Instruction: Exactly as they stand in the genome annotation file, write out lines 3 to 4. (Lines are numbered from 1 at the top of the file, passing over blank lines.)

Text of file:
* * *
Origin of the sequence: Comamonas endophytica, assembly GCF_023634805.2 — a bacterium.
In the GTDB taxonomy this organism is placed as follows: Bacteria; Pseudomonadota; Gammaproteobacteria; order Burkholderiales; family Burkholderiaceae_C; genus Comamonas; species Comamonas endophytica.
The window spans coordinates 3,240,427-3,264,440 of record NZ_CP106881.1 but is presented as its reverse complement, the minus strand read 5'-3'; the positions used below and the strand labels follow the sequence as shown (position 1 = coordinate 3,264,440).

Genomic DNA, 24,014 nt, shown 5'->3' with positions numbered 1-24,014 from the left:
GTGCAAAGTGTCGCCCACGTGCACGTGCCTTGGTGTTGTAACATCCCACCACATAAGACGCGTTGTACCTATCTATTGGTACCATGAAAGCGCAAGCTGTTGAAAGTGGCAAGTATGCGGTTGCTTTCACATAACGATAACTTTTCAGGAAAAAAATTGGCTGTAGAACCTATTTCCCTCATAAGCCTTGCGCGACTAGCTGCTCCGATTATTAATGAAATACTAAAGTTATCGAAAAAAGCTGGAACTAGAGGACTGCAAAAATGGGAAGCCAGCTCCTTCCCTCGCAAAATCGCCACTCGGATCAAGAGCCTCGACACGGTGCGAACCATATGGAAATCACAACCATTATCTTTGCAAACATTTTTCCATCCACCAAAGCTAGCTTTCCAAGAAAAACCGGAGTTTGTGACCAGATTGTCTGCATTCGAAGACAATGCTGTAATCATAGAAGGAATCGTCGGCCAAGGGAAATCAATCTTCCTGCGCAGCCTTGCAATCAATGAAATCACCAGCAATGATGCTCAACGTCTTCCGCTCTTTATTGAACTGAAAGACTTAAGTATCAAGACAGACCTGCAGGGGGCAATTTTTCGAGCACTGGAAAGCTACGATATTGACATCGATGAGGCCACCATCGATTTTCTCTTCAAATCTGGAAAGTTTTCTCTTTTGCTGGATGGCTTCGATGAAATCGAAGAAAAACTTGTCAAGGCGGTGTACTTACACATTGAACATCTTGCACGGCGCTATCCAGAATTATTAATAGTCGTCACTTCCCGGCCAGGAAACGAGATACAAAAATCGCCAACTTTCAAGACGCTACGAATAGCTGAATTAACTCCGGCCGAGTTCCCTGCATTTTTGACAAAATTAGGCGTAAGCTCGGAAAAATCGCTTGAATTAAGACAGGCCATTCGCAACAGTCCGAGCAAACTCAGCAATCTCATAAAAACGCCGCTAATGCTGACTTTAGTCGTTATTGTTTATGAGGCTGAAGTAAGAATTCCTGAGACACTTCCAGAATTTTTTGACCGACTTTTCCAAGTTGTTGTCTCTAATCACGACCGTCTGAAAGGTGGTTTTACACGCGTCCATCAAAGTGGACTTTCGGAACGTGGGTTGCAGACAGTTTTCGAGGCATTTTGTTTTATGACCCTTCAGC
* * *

The window spans coordinates 3,240,427-3,264,440 of record NZ_CP106881.1 but is presented as its reverse complement, the minus strand read 5'-3'; the positions used below and the strand labels follow the sequence as shown (position 1 = coordinate 3,264,440).

Genomic DNA, 24,014 nt, shown 5'->3' with positions numbered 1-24,014 from the left: